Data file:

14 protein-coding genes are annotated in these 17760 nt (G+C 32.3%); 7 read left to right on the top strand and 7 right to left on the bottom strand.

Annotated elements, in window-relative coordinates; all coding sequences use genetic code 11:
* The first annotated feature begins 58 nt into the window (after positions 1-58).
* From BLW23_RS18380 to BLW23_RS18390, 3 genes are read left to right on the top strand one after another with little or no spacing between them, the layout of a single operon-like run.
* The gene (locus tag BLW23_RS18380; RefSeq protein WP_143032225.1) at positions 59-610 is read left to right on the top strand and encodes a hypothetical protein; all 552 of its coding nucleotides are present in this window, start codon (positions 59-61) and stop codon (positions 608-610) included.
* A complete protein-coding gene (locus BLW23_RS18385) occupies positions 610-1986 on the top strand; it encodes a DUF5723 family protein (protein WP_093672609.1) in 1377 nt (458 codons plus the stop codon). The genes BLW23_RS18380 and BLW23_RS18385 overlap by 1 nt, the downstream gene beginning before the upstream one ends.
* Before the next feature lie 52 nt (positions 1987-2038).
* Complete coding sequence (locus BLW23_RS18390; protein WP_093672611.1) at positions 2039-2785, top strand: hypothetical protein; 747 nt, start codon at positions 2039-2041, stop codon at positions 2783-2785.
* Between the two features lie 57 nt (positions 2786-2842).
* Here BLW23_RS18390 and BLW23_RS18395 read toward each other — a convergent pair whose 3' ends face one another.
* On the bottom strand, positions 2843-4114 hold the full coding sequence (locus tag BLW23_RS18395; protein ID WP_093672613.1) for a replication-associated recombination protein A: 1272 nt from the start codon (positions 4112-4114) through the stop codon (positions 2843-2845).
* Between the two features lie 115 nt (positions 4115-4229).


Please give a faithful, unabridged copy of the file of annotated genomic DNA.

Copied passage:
14 protein-coding genes are annotated in these 17760 nt (G+C 32.3%); 7 read left to right on the top strand and 7 right to left on the bottom strand.

Annotated elements, in window-relative coordinates; all coding sequences use genetic code 11:
* The first annotated feature begins 58 nt into the window (after positions 1-58).
* From BLW23_RS18380 to BLW23_RS18390, 3 genes are read left to right on the top strand one after another with little or no spacing between them, the layout of a single operon-like run.
* The gene (locus tag BLW23_RS18380; RefSeq protein WP_143032225.1) at positions 59-610 is read left to right on the top strand and encodes a hypothetical protein; all 552 of its coding nucleotides are present in this window, start codon (positions 59-61) and stop codon (positions 608-610) included.
* A complete protein-coding gene (locus BLW23_RS18385) occupies positions 610-1986 on the top strand; it encodes a DUF5723 family protein (protein WP_093672609.1) in 1377 nt (458 codons plus the stop codon). The genes BLW23_RS18380 and BLW23_RS18385 overlap by 1 nt, the downstream gene beginning before the upstream one ends.
* Before the next feature lie 52 nt (positions 1987-2038).
* Complete coding sequence (locus BLW23_RS18390; protein WP_093672611.1) at positions 2039-2785, top strand: hypothetical protein; 747 nt, start codon at positions 2039-2041, stop codon at positions 2783-2785.
* Between the two features lie 57 nt (positions 2786-2842).
* Here BLW23_RS18390 and BLW23_RS18395 read toward each other — a convergent pair whose 3' ends face one another.
* On the bottom strand, positions 2843-4114 hold the full coding sequence (locus tag BLW23_RS18395; protein ID WP_093672613.1) for a replication-associated recombination protein A: 1272 nt from the start codon (positions 4112-4114) through the stop codon (positions 2843-2845).
* Between the two features lie 115 nt (positions 4115-4229).